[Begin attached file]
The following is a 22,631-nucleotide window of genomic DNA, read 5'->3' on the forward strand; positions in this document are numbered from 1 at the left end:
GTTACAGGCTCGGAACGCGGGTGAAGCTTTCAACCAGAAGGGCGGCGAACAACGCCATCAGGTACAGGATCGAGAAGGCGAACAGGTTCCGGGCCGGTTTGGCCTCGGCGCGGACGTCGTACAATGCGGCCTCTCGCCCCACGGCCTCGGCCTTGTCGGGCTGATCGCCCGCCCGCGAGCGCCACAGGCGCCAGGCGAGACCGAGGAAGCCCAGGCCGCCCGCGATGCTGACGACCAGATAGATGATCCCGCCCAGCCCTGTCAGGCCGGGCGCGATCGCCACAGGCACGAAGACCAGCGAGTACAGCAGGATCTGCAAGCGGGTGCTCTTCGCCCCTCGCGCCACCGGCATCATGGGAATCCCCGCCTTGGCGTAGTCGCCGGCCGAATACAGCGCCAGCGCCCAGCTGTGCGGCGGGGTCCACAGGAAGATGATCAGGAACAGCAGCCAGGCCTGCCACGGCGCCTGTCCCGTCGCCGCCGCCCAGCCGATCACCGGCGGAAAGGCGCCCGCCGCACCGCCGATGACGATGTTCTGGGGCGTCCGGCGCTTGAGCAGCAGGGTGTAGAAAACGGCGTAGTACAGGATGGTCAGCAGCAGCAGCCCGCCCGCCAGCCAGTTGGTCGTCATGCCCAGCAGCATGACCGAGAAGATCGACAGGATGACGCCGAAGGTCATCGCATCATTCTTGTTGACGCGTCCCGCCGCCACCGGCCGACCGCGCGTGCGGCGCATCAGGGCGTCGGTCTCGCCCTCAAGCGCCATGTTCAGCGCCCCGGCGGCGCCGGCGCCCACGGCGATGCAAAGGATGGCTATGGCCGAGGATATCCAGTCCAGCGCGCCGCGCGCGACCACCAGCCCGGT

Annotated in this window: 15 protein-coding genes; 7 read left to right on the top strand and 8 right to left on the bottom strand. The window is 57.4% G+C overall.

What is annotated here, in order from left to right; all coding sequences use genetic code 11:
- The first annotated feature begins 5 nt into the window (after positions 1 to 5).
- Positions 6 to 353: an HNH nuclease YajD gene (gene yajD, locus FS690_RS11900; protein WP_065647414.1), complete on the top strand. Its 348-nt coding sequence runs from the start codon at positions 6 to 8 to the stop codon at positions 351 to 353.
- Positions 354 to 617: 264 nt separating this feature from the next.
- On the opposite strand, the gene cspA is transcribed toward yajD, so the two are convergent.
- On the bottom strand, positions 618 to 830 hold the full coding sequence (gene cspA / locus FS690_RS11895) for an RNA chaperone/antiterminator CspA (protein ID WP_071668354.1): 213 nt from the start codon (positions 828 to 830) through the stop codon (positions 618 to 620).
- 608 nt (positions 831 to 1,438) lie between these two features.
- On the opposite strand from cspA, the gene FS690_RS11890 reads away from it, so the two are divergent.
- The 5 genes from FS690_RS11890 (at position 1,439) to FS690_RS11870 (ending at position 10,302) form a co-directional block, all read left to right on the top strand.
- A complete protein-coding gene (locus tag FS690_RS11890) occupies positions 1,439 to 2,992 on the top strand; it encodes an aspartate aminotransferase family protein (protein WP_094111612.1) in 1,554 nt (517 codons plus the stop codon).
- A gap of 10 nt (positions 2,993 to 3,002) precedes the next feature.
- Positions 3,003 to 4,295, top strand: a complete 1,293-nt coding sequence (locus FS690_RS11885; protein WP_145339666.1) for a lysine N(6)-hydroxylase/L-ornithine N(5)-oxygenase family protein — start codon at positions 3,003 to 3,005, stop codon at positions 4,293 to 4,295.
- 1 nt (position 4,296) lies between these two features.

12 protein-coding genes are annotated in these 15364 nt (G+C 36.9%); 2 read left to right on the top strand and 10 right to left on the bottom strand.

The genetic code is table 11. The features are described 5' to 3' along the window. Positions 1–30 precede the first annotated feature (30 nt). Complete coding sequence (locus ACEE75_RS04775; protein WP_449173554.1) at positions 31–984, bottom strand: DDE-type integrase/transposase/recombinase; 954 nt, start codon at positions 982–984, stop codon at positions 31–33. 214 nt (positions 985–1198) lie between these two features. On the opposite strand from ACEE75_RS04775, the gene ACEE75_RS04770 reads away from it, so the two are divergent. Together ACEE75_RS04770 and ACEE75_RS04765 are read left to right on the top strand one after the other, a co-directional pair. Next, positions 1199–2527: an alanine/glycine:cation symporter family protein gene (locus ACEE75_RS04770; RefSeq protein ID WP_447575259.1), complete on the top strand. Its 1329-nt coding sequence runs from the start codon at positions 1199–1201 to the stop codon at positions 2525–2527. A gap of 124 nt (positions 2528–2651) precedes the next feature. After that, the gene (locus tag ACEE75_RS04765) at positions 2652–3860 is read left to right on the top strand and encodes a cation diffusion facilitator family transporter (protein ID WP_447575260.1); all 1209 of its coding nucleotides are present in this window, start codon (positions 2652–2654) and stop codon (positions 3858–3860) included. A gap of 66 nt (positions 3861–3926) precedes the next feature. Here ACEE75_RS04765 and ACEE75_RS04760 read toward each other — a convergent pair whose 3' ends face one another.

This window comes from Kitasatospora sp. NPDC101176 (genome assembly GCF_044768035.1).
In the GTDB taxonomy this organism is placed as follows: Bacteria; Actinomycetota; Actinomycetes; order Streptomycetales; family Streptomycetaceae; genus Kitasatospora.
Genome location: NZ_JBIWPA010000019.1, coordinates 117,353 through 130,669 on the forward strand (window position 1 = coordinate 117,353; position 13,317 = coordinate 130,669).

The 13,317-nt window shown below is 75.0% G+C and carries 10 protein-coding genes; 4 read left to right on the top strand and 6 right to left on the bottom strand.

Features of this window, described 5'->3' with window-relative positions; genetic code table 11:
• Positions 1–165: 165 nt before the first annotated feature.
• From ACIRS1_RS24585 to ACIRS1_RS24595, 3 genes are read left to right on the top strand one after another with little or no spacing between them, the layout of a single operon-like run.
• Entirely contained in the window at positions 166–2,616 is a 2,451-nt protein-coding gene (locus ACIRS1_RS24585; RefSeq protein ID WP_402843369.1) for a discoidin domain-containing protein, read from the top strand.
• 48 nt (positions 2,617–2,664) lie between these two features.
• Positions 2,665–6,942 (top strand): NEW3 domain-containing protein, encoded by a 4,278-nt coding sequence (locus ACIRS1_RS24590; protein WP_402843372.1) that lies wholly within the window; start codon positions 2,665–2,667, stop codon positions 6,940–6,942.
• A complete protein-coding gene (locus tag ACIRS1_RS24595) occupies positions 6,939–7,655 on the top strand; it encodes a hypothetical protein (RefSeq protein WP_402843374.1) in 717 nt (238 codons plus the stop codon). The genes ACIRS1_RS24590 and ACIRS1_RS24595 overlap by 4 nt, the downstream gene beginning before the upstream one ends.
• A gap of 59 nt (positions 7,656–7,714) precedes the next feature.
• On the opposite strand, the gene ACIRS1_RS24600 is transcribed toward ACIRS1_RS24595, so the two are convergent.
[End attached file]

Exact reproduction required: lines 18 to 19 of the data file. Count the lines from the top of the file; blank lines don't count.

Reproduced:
The genetic code is table 11. The features are described 5' to 3' along the window. Positions 1–30 precede the first annotated feature (30 nt). Complete coding sequence (locus ACEE75_RS04775; protein WP_449173554.1) at positions 31–984, bottom strand: DDE-type integrase/transposase/recombinase; 954 nt, start codon at positions 982–984, stop codon at positions 31–33. 214 nt (positions 985–1198) lie between these two features. On the opposite strand from ACEE75_RS04775, the gene ACEE75_RS04770 reads away from it, so the two are divergent. Together ACEE75_RS04770 and ACEE75_RS04765 are read left to right on the top strand one after the other, a co-directional pair. Next, positions 1199–2527: an alanine/glycine:cation symporter family protein gene (locus ACEE75_RS04770; RefSeq protein ID WP_447575259.1), complete on the top strand. Its 1329-nt coding sequence runs from the start codon at positions 1199–1201 to the stop codon at positions 2525–2527. A gap of 124 nt (positions 2528–2651) precedes the next feature. After that, the gene (locus tag ACEE75_RS04765) at positions 2652–3860 is read left to right on the top strand and encodes a cation diffusion facilitator family transporter (protein ID WP_447575260.1); all 1209 of its coding nucleotides are present in this window, start codon (positions 2652–2654) and stop codon (positions 3858–3860) included. A gap of 66 nt (positions 3861–3926) precedes the next feature. Here ACEE75_RS04765 and ACEE75_RS04760 read toward each other — a convergent pair whose 3' ends face one another.

This window comes from Kitasatospora sp. NPDC101176 (genome assembly GCF_044768035.1).